Join in a community discussion about the vision for the future of Lower Manhattan. The area’s low-lying topography, dense infrastructure, and complex waterfront and maritime uses, all of which make for a complex interplay of priorities and opportunities are among the subjects to be discussed.
Join the Museum and the National Yiddish Theatre Folksbiene for a simkhe (celebration) in honor of Purim. The evening will feature a lively reading of the Meglies Ester (Book of Esther) in Yiddish, as translated by the great poet Yehoash, followed by a festive musical performance. The reading will include English subtitles so all can follow along. Wear a costume at home! The program will also include a presentation of historic artifacts from the Museum’s collection illustrating Purim and its role in 20th century European Jewish communities. $10
Today Thursday, February 25, the Jewish Learning Experience (JLE) will host a socially distanced Purim Under The Stars at the Rooftop Garden of 128 Pearl Street, featuring music, a pre-packaged sushi buffet, and Megillah reading, along with, “hamantashen and all the Purim Shtick.”
(There will be plexiglass partitions for dining and plenty of room for distancing.) Admission is $26 per person. For more info please browse: thejle.com/purimstars.
Tomorrow (Friday, February 6, from 4:00 to 5:30 pm), JLE will host a family-friendly Purim at The Carnival (also on the rooftop of 128 Pearl), featuring music, a pre-Packaged Carnival Dinner, and Lechaim. Attendees are asked to come in costume. For more information, or to register, please browse: thejle.com/familypurim.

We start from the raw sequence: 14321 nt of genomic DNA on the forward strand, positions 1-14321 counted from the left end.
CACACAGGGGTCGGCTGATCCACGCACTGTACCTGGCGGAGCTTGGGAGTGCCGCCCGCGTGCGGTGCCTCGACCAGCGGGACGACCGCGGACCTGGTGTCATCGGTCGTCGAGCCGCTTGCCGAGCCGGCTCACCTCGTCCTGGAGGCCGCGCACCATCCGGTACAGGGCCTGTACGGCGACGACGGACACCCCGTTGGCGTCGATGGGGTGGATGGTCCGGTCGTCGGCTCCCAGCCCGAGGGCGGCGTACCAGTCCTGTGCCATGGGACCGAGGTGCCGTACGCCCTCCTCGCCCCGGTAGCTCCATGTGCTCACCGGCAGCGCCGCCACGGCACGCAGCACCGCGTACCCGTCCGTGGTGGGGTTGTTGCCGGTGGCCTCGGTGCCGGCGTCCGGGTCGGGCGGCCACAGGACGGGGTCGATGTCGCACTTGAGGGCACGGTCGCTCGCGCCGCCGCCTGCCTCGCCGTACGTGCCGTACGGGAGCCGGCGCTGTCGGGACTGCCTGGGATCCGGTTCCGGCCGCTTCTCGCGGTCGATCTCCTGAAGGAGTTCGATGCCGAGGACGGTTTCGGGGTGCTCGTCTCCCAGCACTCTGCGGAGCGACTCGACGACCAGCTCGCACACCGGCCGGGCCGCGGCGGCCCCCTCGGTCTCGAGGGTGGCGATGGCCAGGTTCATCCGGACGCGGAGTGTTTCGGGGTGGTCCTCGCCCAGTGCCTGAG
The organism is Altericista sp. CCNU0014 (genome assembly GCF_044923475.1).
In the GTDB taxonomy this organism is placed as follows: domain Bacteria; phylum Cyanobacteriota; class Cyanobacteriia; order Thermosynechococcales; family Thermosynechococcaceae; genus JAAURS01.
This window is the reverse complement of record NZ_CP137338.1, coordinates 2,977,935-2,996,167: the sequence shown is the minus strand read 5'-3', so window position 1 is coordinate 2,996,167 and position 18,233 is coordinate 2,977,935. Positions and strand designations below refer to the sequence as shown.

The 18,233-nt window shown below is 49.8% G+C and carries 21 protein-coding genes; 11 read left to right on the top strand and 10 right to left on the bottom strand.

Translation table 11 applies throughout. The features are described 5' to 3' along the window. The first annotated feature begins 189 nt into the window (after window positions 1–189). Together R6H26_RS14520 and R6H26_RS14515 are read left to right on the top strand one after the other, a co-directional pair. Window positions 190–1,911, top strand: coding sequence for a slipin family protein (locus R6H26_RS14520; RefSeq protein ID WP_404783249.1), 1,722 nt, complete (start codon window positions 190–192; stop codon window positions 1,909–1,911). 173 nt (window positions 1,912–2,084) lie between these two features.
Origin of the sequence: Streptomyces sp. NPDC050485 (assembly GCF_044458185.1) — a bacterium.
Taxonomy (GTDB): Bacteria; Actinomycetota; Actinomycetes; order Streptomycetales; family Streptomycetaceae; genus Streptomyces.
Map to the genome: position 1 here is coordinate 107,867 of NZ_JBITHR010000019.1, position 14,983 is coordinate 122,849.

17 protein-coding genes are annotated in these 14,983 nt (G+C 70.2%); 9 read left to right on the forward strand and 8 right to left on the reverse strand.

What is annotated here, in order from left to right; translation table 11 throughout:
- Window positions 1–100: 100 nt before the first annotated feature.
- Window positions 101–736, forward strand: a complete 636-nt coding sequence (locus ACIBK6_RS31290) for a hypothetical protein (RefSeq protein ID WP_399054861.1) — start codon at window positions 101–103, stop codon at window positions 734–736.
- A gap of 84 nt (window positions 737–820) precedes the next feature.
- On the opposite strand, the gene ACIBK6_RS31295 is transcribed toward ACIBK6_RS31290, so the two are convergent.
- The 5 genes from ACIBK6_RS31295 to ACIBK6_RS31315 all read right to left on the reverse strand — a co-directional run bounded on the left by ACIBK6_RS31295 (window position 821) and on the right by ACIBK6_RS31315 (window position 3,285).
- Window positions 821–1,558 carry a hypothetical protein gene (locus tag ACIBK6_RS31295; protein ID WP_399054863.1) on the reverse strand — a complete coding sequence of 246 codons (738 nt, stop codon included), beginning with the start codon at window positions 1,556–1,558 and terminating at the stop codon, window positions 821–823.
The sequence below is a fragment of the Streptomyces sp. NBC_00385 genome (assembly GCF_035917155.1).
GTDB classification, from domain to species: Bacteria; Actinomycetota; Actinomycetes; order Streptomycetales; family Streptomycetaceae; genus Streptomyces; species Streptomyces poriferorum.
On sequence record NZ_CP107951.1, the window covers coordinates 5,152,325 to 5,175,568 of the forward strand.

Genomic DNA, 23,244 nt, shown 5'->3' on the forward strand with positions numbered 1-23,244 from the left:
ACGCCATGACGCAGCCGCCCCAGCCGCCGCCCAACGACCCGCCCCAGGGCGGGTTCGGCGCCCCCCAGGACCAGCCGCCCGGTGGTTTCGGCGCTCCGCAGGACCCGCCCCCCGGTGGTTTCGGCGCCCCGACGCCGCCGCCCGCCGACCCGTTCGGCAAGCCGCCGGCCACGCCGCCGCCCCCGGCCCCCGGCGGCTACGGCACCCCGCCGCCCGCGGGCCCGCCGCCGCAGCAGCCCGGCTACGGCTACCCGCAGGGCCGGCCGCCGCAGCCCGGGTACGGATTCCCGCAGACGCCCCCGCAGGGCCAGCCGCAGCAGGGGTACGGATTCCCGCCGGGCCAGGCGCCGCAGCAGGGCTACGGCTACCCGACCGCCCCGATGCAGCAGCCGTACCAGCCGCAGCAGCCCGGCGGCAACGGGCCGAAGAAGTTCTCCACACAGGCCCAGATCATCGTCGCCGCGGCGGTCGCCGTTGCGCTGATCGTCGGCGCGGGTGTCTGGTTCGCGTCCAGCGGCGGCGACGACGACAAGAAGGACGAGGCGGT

CB1 Decries Expanded Free Parking for Scofflaws with Badges
For years, cars bearing law enforcement placards have parked illegally on the west side of River Terrace each day. More recently, they have begun commandeering spaces on the east side of the street, once used to drop off and pick up school children, who must now venture into traffic.
Community Board 1 (CB1) is urging that the administration of Mayor Bill de Blasio remove what appears to be an unauthorized (and possibly illegal) parking sign on River Terrace, which has been used to broaden the already rampant problem of illegal parking by government employees whose cars display official credentials.
In a resolution enacted at its January 26 meeting, CB1 noted that the River & Warren condominium (located on River Terrace, at 212 Warren Street) had for years used “for safe drop-offs and pickups” a length of curb in front of the building, which was designed “No Standing Anytime.” To read more…
Eyes to the Sky
February 22 – March 7, 2021
Sun’s return north, Lion springs tonight
It seems that we are born knowing that we can tell the time of day by the position of the Sun in the sky. The time of year is evident when we observe the changing location of the rising and setting Sun along the horizon, the trajectory of the Sun’s arc on the sky dome, and the length of day. In the illustration, February is represented by the third line. The whole image reflects our experience of the Sun’s northerly movement on the horizon from winter to summer solstice. We observe our star, the Sun, climb higher in the sky each day. On the vernal equinox, March 20, the sunrise point is due east on the skyline. To read more…
To the editor:
People concerned about law enforcement parking at River Terrace (or elesewhere) might follow and post on this twitter account – @placardabuse
The person behind it has been fighting this issue for some time and seems to have made a bit of headway with the Mayor though there is a long way to go. I live on Franklin Street where we have a lot of this, even parking on the sidewalk.